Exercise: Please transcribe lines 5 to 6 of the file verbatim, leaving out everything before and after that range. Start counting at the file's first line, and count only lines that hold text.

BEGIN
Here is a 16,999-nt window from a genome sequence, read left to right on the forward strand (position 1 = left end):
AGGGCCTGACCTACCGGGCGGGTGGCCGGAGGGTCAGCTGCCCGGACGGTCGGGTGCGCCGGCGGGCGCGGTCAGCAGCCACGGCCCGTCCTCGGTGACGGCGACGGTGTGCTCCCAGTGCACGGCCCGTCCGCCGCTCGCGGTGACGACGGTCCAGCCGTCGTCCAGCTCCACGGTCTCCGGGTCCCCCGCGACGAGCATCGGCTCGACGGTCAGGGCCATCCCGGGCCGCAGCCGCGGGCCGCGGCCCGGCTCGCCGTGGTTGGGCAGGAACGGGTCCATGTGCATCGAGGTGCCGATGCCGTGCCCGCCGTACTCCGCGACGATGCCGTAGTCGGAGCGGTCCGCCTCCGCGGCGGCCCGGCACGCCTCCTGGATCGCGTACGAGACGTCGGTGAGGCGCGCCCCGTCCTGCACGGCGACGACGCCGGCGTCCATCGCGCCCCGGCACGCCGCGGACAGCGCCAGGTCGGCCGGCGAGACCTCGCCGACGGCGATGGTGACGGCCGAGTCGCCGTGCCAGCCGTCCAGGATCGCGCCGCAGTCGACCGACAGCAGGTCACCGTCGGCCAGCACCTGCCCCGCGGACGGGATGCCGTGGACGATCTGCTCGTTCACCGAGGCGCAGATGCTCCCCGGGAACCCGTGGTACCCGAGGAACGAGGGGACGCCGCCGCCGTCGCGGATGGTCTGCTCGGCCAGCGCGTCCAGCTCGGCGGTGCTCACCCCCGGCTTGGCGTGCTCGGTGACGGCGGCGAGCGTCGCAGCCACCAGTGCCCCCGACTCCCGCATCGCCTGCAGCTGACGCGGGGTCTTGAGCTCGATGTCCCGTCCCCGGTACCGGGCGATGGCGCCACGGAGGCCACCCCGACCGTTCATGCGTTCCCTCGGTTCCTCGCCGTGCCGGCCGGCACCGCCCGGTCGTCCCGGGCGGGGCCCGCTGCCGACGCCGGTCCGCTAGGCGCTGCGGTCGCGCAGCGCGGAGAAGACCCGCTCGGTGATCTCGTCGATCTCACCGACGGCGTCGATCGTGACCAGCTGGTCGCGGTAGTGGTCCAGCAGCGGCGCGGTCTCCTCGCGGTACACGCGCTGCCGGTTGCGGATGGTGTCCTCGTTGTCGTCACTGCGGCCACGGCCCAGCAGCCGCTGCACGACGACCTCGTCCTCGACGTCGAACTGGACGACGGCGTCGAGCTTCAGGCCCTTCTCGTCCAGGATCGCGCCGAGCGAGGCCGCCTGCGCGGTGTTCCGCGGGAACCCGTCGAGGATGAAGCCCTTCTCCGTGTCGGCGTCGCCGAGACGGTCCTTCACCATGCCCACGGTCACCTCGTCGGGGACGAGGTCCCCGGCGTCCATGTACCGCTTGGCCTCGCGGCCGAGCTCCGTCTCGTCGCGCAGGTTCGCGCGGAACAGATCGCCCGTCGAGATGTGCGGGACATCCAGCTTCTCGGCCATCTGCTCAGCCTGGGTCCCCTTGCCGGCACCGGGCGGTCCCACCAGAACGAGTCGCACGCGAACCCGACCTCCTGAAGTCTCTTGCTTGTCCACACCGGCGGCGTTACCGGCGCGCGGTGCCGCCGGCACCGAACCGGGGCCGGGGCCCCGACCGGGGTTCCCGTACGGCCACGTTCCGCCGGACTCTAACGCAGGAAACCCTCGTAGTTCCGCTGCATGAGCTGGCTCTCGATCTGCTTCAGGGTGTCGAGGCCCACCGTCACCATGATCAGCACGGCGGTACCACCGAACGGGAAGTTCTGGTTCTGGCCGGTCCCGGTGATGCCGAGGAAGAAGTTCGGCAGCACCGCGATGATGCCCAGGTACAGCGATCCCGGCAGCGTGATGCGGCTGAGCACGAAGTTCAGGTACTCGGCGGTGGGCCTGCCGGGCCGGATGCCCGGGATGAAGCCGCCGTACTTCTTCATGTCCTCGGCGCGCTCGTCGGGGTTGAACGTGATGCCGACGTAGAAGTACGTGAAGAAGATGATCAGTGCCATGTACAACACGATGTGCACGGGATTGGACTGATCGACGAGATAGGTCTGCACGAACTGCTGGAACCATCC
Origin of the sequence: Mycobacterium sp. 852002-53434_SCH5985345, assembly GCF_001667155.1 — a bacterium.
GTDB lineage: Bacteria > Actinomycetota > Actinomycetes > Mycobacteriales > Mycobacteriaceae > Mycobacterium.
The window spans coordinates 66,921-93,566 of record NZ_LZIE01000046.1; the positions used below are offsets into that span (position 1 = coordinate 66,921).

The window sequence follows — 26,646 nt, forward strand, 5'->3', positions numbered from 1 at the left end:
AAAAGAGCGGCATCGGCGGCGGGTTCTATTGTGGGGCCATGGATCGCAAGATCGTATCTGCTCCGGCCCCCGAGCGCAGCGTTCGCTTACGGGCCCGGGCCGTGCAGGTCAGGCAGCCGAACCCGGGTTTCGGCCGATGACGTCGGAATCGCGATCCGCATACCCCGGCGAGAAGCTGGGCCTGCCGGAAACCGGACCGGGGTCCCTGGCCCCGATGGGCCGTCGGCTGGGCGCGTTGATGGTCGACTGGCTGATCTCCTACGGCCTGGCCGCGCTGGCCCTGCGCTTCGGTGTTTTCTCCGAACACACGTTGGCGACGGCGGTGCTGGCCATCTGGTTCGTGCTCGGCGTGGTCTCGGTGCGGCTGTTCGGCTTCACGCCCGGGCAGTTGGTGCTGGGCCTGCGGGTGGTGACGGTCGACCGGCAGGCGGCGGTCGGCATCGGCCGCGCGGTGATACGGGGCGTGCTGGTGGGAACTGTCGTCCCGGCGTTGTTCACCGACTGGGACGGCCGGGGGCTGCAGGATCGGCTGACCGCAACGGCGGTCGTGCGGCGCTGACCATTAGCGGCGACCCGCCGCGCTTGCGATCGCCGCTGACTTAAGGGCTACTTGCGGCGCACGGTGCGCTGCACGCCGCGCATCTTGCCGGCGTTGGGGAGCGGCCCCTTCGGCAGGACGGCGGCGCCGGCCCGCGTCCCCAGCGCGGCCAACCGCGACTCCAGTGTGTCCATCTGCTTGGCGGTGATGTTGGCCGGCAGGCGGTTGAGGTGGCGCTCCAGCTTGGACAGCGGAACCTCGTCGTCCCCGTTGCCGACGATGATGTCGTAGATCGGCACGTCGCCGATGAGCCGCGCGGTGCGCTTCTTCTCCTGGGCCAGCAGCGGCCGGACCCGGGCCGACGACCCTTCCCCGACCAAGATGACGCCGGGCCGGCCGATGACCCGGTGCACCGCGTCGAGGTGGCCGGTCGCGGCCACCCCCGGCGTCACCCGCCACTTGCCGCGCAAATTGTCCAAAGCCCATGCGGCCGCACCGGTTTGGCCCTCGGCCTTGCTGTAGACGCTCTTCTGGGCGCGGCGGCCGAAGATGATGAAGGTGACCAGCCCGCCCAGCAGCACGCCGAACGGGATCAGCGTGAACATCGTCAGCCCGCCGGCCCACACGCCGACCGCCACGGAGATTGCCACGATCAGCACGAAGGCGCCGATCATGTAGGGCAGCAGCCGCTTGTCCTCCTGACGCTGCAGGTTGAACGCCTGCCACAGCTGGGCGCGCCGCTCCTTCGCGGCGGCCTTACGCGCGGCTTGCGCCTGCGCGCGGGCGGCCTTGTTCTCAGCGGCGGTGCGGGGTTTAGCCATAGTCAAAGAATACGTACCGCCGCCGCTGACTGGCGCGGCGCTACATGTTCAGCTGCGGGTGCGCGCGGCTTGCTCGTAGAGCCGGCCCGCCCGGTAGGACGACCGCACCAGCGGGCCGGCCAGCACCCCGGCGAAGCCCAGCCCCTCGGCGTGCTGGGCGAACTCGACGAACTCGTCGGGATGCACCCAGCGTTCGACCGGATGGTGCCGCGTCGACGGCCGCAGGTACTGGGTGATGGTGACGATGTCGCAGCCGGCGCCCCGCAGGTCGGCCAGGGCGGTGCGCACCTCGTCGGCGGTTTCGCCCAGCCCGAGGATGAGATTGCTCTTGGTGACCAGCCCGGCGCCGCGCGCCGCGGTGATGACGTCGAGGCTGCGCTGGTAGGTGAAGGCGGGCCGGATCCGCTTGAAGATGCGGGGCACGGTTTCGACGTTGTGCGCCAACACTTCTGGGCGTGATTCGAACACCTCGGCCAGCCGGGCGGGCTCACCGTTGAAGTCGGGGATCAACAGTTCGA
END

The window spans coordinates 66,921-93,566 of record NZ_LZIE01000046.1; the positions used below are offsets into that span (position 1 = coordinate 66,921).

The window sequence follows — 26,646 nt, forward strand, 5'->3', positions numbered from 1 at the left end: